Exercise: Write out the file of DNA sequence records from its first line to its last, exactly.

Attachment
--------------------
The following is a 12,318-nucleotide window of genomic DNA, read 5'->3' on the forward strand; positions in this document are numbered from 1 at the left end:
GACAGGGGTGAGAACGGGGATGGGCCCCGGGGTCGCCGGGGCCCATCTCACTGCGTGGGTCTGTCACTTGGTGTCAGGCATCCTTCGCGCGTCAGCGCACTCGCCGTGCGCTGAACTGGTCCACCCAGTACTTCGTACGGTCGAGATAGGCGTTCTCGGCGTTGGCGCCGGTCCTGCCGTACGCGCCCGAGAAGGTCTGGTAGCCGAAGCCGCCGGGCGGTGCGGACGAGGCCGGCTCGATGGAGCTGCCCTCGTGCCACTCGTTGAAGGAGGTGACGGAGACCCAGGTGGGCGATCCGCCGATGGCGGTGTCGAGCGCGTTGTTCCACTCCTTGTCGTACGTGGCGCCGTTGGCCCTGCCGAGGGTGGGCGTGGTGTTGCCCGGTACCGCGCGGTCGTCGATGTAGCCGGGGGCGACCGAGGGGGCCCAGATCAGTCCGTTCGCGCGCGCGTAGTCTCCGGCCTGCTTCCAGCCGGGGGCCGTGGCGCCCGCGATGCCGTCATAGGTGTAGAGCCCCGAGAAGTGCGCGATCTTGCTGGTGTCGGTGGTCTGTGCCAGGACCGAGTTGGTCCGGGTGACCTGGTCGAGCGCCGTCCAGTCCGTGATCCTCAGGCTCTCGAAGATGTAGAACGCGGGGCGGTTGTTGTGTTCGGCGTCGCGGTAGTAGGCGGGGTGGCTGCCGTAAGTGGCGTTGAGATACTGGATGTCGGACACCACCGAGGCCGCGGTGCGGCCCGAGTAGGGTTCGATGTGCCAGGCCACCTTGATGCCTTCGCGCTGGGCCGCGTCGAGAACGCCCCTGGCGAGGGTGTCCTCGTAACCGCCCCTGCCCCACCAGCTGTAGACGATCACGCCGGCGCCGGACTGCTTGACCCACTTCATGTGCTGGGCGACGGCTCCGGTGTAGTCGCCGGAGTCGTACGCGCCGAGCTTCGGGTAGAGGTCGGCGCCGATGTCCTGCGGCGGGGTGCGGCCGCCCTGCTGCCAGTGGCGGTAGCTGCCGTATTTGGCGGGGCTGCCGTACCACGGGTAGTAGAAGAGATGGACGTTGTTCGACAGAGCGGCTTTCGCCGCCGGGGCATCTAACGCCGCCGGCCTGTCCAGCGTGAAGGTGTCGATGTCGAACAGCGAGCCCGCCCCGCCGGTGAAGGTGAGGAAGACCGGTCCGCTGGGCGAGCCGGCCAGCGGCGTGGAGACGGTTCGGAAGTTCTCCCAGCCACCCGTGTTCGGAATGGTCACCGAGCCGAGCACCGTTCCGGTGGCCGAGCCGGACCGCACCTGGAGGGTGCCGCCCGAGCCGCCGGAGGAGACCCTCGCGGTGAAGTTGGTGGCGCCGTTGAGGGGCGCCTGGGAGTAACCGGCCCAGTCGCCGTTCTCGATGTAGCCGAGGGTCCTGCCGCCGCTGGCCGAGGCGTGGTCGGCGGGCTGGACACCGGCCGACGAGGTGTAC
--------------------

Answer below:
The following is a 12,318-nucleotide window of genomic DNA, read 5'->3' on the forward strand; positions in this document are numbered from 1 at the left end:
GACAGGGGTGAGAACGGGGATGGGCCCCGGGGTCGCCGGGGCCCATCTCACTGCGTGGGTCTGTCACTTGGTGTCAGGCATCCTTCGCGCGTCAGCGCACTCGCCGTGCGCTGAACTGGTCCACCCAGTACTTCGTACGGTCGAGATAGGCGTTCTCGGCGTTGGCGCCGGTCCTGCCGTACGCGCCCGAGAAGGTCTGGTAGCCGAAGCCGCCGGGCGGTGCGGACGAGGCCGGCTCGATGGAGCTGCCCTCGTGCCACTCGTTGAAGGAGGTGACGGAGACCCAGGTGGGCGATCCGCCGATGGCGGTGTCGAGCGCGTTGTTCCACTCCTTGTCGTACGTGGCGCCGTTGGCCCTGCCGAGGGTGGGCGTGGTGTTGCCCGGTACCGCGCGGTCGTCGATGTAGCCGGGGGCGACCGAGGGGGCCCAGATCAGTCCGTTCGCGCGCGCGTAGTCTCCGGCCTGCTTCCAGCCGGGGGCCGTGGCGCCCGCGATGCCGTCATAGGTGTAGAGCCCCGAGAAGTGCGCGATCTTGCTGGTGTCGGTGGTCTGTGCCAGGACCGAGTTGGTCCGGGTGACCTGGTCGAGCGCCGTCCAGTCCGTGATCCTCAGGCTCTCGAAGATGTAGAACGCGGGGCGGTTGTTGTGTTCGGCGTCGCGGTAGTAGGCGGGGTGGCTGCCGTAAGTGGCGTTGAGATACTGGATGTCGGACACCACCGAGGCCGCGGTGCGGCCCGAGTAGGGTTCGATGTGCCAGGCCACCTTGATGCCTTCGCGCTGGGCCGCGTCGAGAACGCCCCTGGCGAGGGTGTCCTCGTAACCGCCCCTGCCCCACCAGCTGTAGACGATCACGCCGGCGCCGGACTGCTTGACCCACTTCATGTGCTGGGCGACGGCTCCGGTGTAGTCGCCGGAGTCGTACGCGCCGAGCTTCGGGTAGAGGTCGGCGCCGATGTCCTGCGGCGGGGTGCGGCCGCCCTGCTGCCAGTGGCGGTAGCTGCCGTATTTGGCGGGGCTGCCGTACCACGGGTAGTAGAAGAGATGGACGTTGTTCGACAGAGCGGCTTTCGCCGCCGGGGCATCTAACGCCGCCGGCCTGTCCAGCGTGAAGGTGTCGATGTCGAACAGCGAGCCCGCCCCGCCGGTGAAGGTGAGGAAGACCGGTCCGCTGGGCGAGCCGGCCAGCGGCGTGGAGACGGTTCGGAAGTTCTCCCAGCCACCCGTGTTCGGAATGGTCACCGAGCCGAGCACCGTTCCGGTGGCCGAGCCGGACCGCACCTGGAGGGTGCCGCCCGAGCCGCCGGAGGAGACCCTCGCGGTGAAGTTGGTGGCGCCGTTGAGGGGCGCCTGGGAGTAACCGGCCCAGTCGCCGTTCTCGATGTAGCCGAGGGTCCTGCCGCCGCTGGCCGAGGCGTGGTCGGCGGGCTGGACACCGGCCGACGAGGTGTAC